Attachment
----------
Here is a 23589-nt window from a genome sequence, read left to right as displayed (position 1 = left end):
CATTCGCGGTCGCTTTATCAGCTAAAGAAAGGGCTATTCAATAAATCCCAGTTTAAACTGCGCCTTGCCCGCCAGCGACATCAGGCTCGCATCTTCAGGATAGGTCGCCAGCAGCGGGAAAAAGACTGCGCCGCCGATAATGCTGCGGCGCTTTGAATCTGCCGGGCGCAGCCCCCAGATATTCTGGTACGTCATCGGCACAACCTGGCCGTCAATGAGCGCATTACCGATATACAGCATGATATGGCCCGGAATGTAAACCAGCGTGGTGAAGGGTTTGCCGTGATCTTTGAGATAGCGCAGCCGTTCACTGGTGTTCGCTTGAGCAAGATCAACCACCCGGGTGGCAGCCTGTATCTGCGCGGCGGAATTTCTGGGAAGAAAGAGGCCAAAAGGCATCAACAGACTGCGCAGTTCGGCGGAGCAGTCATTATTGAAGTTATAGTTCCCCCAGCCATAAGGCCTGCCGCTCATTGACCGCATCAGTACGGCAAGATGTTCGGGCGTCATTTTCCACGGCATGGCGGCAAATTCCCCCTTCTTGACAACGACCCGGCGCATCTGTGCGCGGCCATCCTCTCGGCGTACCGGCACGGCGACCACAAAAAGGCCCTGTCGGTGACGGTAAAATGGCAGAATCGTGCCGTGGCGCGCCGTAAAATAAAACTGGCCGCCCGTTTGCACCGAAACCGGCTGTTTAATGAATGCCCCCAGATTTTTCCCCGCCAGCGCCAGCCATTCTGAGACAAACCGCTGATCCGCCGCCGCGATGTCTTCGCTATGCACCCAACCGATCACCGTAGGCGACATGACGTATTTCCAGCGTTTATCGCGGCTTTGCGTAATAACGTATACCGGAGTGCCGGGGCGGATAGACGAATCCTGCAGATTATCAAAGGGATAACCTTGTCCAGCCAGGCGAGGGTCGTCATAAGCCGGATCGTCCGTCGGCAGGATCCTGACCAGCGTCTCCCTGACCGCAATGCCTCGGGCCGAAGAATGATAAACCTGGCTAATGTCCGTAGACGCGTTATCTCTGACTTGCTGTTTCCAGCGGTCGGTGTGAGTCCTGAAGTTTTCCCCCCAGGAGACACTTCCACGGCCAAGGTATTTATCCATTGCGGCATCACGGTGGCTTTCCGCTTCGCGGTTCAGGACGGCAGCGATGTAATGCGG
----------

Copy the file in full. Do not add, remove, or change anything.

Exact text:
Here is a 23589-nt window from a genome sequence, read left to right as displayed (position 1 = left end):
CATTCGCGGTCGCTTTATCAGCTAAAGAAAGGGCTATTCAATAAATCCCAGTTTAAACTGCGCCTTGCCCGCCAGCGACATCAGGCTCGCATCTTCAGGATAGGTCGCCAGCAGCGGGAAAAAGACTGCGCCGCCGATAATGCTGCGGCGCTTTGAATCTGCCGGGCGCAGCCCCCAGATATTCTGGTACGTCATCGGCACAACCTGGCCGTCAATGAGCGCATTACCGATATACAGCATGATATGGCCCGGAATGTAAACCAGCGTGGTGAAGGGTTTGCCGTGATCTTTGAGATAGCGCAGCCGTTCACTGGTGTTCGCTTGAGCAAGATCAACCACCCGGGTGGCAGCCTGTATCTGCGCGGCGGAATTTCTGGGAAGAAAGAGGCCAAAAGGCATCAACAGACTGCGCAGTTCGGCGGAGCAGTCATTATTGAAGTTATAGTTCCCCCAGCCATAAGGCCTGCCGCTCATTGACCGCATCAGTACGGCAAGATGTTCGGGCGTCATTTTCCACGGCATGGCGGCAAATTCCCCCTTCTTGACAACGACCCGGCGCATCTGTGCGCGGCCATCCTCTCGGCGTACCGGCACGGCGACCACAAAAAGGCCCTGTCGGTGACGGTAAAATGGCAGAATCGTGCCGTGGCGCGCCGTAAAATAAAACTGGCCGCCCGTTTGCACCGAAACCGGCTGTTTAATGAATGCCCCCAGATTTTTCCCCGCCAGCGCCAGCCATTCTGAGACAAACCGCTGATCCGCCGCCGCGATGTCTTCGCTATGCACCCAACCGATCACCGTAGGCGACATGACGTATTTCCAGCGTTTATCGCGGCTTTGCGTAATAACGTATACCGGAGTGCCGGGGCGGATAGACGAATCCTGCAGATTATCAAAGGGATAACCTTGTCCAGCCAGGCGAGGGTCGTCATAAGCCGGATCGTCCGTCGGCAGGATCCTGACCAGCGTCTCCCTGACCGCAATGCCTCGGGCCGAAGAATGATAAACCTGGCTAATGTCCGTAGACGCGTTATCTCTGACTTGCTGTTTCCAGCGGTCGGTGTGAGTCCTGAAGTTTTCCCCCCAGGAGACACTTCCACGGCCAAGGTATTTATCCATTGCGGCATCACGGTGGCTTTCCGCTTCGCGGTTCAGGACGGCAGCGATGTAATGCGG